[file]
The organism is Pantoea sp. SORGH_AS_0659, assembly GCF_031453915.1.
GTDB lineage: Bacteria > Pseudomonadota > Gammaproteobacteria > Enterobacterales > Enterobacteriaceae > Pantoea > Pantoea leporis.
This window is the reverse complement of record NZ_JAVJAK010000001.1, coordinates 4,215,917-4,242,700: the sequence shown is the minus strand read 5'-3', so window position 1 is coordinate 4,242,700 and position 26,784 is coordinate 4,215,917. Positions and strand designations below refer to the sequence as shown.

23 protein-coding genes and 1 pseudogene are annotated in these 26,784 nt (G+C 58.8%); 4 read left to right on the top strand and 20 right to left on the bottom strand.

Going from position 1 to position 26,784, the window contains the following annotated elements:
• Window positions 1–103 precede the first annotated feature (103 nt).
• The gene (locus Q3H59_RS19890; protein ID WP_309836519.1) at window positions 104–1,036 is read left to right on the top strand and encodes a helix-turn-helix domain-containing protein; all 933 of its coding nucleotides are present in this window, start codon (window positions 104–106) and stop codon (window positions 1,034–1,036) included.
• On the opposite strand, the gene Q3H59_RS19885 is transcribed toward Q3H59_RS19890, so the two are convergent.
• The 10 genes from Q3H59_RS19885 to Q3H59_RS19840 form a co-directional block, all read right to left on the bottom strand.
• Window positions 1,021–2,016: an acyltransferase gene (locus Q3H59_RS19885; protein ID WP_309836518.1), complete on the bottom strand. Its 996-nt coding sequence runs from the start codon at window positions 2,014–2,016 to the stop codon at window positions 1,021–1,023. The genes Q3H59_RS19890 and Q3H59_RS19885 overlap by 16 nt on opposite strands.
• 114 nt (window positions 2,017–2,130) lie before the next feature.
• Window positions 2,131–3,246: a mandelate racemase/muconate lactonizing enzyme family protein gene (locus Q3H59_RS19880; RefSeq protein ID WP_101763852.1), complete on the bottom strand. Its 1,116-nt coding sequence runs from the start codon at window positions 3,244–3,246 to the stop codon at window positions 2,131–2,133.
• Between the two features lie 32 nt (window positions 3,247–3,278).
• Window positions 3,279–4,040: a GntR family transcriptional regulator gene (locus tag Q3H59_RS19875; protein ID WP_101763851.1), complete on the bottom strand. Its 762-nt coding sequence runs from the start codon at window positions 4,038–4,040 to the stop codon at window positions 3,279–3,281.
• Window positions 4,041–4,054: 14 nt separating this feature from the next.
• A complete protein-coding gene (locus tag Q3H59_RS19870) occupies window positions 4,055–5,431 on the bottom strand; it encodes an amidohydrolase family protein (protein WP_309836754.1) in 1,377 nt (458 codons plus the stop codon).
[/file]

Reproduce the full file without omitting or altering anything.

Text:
The organism is Pantoea sp. SORGH_AS_0659, assembly GCF_031453915.1.
GTDB lineage: Bacteria > Pseudomonadota > Gammaproteobacteria > Enterobacterales > Enterobacteriaceae > Pantoea > Pantoea leporis.
This window is the reverse complement of record NZ_JAVJAK010000001.1, coordinates 4,215,917-4,242,700: the sequence shown is the minus strand read 5'-3', so window position 1 is coordinate 4,242,700 and position 26,784 is coordinate 4,215,917. Positions and strand designations below refer to the sequence as shown.

23 protein-coding genes and 1 pseudogene are annotated in these 26,784 nt (G+C 58.8%); 4 read left to right on the top strand and 20 right to left on the bottom strand.

Going from position 1 to position 26,784, the window contains the following annotated elements:
• Window positions 1–103 precede the first annotated feature (103 nt).
• The gene (locus Q3H59_RS19890; protein ID WP_309836519.1) at window positions 104–1,036 is read left to right on the top strand and encodes a helix-turn-helix domain-containing protein; all 933 of its coding nucleotides are present in this window, start codon (window positions 104–106) and stop codon (window positions 1,034–1,036) included.
• On the opposite strand, the gene Q3H59_RS19885 is transcribed toward Q3H59_RS19890, so the two are convergent.
• The 10 genes from Q3H59_RS19885 to Q3H59_RS19840 form a co-directional block, all read right to left on the bottom strand.
• Window positions 1,021–2,016: an acyltransferase gene (locus Q3H59_RS19885; protein ID WP_309836518.1), complete on the bottom strand. Its 996-nt coding sequence runs from the start codon at window positions 2,014–2,016 to the stop codon at window positions 1,021–1,023. The genes Q3H59_RS19890 and Q3H59_RS19885 overlap by 16 nt on opposite strands.
• 114 nt (window positions 2,017–2,130) lie before the next feature.
• Window positions 2,131–3,246: a mandelate racemase/muconate lactonizing enzyme family protein gene (locus Q3H59_RS19880; RefSeq protein ID WP_101763852.1), complete on the bottom strand. Its 1,116-nt coding sequence runs from the start codon at window positions 3,244–3,246 to the stop codon at window positions 2,131–2,133.
• Between the two features lie 32 nt (window positions 3,247–3,278).
• Window positions 3,279–4,040: a GntR family transcriptional regulator gene (locus tag Q3H59_RS19875; protein ID WP_101763851.1), complete on the bottom strand. Its 762-nt coding sequence runs from the start codon at window positions 4,038–4,040 to the stop codon at window positions 3,279–3,281.
• Window positions 4,041–4,054: 14 nt separating this feature from the next.
• A complete protein-coding gene (locus tag Q3H59_RS19870) occupies window positions 4,055–5,431 on the bottom strand; it encodes an amidohydrolase family protein (protein WP_309836754.1) in 1,377 nt (458 codons plus the stop codon).